High Efficiency Furnaces
Updated Feb 2, 2017
By Chris Brooks
Proponents of high efficiency furnaces claim that these units use less fuel than conventional furnaces, and that this is good for both your wallet and the environment.
But, there are downsides as well, and it's easy to lose track of that in the feel-good optimism of high-efficiency marketing:
- high-efficiency furnaces are more expensive up-front
- high-efficiency require more complicated machinery and more complicated installations
If these systems aren't installed properly by an experienced technician, homeowners can potentially face years of frustrating and expensive repairs.
The heating industry in the United States measures the fuel efficiency of a furnace in terms of its annual fuel utilization efficiency or AFUE. According to the U.S. Department of Energy, heating systems meeting minimum DOE efficiency standards earn AFUE ratings of at least 80 percent. High efficiency furnaces, in contrast, have AFUE ratings of 90 to 98.5 percent.
While no organization measures and calculates the AFUE of 20 - 40 year-old furnaces, many organizations and contractors guestimate that such units probably have an AFUE of 60% or less. Replacing such an outdated appliance with even a medium efficiency furnace would save the homeowner a minimum of 20 percent on energy usage.
Which Furnaces are High Efficiency?
Here is a partial list of high-efficiency natural gas furnaces:
- Airquest VC 97
- Bryant 987M Evolution
- Frigidaire FG7TC
- Goodman GMEC96
- Lennox SLP98V
- Tempstar SmartComfort VC 97
The Technology Behind Improved Efficiency
An older furnace typically has a standing pilot igniter that ignites fuel in a combustion chamber and heats air as it travels to the heat exchanger. There, a fan blows it via the home’s ductwork to individual rooms. Meanwhile, the hot exhaust gases generated in the combustion chamber go up the chimney. Typically, the combination of pilot light and exhaust gases wastes 20 to 40 percent of the fuel burned.
A mid-efficiency furnace (those that meet the DOE’s 80 percent AFUE standard) features some upgrades over the older models. Some come with dual heat exchangers that draw more warmth from the air but still waste up to 20 percent of the fuel value. Some have variable-speed blowers that do not count toward the AFUE rating but still conserve electricity.
- Less expensive to purchase and install than higher-efficiency models
- Simpler systems typically result in lower maintenance costs
- Use more fuel and produce more byproducts than higher efficiency models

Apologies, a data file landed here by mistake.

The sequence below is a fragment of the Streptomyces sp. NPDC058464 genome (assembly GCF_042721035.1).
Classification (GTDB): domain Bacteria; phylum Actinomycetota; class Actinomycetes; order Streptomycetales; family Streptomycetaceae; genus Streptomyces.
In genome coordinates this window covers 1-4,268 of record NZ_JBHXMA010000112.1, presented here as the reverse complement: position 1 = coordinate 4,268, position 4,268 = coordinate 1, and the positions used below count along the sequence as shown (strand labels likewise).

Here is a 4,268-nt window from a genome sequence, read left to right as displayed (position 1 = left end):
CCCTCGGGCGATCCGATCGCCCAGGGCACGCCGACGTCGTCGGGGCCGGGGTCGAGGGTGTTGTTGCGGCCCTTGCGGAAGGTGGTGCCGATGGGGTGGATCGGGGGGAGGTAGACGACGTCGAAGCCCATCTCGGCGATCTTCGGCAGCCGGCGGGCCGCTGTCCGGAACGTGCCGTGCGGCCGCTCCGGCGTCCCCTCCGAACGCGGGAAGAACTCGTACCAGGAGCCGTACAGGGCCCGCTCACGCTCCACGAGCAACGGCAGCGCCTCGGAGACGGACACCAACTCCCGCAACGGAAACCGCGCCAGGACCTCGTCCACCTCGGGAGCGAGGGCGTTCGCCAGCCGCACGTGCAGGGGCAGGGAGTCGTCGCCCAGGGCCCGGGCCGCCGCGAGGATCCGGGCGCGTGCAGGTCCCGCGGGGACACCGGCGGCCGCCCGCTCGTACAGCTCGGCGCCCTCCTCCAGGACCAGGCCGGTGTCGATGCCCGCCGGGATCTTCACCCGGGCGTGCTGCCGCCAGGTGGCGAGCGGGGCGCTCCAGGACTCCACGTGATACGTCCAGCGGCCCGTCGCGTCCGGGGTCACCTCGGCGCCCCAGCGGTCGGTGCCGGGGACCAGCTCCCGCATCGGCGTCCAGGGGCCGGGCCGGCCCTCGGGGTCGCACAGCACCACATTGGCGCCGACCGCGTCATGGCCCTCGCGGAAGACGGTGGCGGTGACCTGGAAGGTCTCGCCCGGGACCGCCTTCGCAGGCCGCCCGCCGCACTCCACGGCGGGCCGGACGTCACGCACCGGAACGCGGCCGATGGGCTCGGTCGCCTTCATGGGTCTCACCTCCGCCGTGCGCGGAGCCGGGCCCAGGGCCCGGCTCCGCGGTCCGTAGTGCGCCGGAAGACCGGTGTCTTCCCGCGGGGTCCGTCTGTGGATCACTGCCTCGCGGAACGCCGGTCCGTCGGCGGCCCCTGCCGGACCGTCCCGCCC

- Require roof (chimney) venting
High Efficiency Furnaces
A higher-tech furnace uses an electronic or a hot surface igniter, eliminating the old-fashioned standing pilot light that burns a small but constant quantity of gas. Also called a condensing furnace, this type of unit ushers condensed exhaust gases into a second heat exchanger designed to extract as much of the remaining heat as possible. A venting system expels the cooled air while the condensation left behind drains away with the help of an integrated pump.
An ultra-efficient furnace has a programmable thermostat that controls the speed of the heat exchanger fan to maximize performance. By running the blower longer at lower speeds, it reduces noise and delivers heat more evenly over time while conserving energy. The most efficient of these high-tech models has a waste factor of only 1.5 percent.
- Fuel efficient
- May qualify for Energy Star rebate
- Greater up-front expense
- Requires professional maintenance
- Retrofits can be complex
Tax rebates for High Efficiency Furnaces
The US federal government offered a $150 tax credit for gas furnaces that were at least 97 percent efficient, and which had a blower fan that required less than two percent of the unit's total energy efficiency. However, this tax credit expired at the end of 2016.
How Quickly Does Fuel Efficiency Pay for Itself?
The US government estimates that Energy Star certified gas furnaces save their owners an average of $94 per year in energy costs in the northern United States, and $36 per year in energy costs in the South.
While estimates and details will vary, you can expect to spend at least $2,000 more to move from an 80% efficient furnace to a 95% efficient unit. (And, you can easily spend much more).
In the northern US, that puts your payback period at more than 20 years.
Of course, your situation may vary a lot from those "average" savings. If you want to figure out how much a high-efficiency furnace would cost you, you should get quotes from several contractors, and read more about calculating the payback period.